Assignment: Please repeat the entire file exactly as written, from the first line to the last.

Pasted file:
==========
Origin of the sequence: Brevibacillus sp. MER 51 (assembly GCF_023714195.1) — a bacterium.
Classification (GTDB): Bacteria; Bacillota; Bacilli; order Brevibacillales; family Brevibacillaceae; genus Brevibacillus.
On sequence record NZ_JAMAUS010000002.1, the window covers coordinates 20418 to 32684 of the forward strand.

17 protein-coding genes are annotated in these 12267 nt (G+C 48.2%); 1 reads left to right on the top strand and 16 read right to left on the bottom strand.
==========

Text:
Origin of the sequence: Brevibacillus sp. MER 51 (assembly GCF_023714195.1) — a bacterium.
Classification (GTDB): Bacteria; Bacillota; Bacilli; order Brevibacillales; family Brevibacillaceae; genus Brevibacillus.
On sequence record NZ_JAMAUS010000002.1, the window covers coordinates 20418 to 32684 of the forward strand.

17 protein-coding genes are annotated in these 12267 nt (G+C 48.2%); 1 reads left to right on the top strand and 16 read right to left on the bottom strand.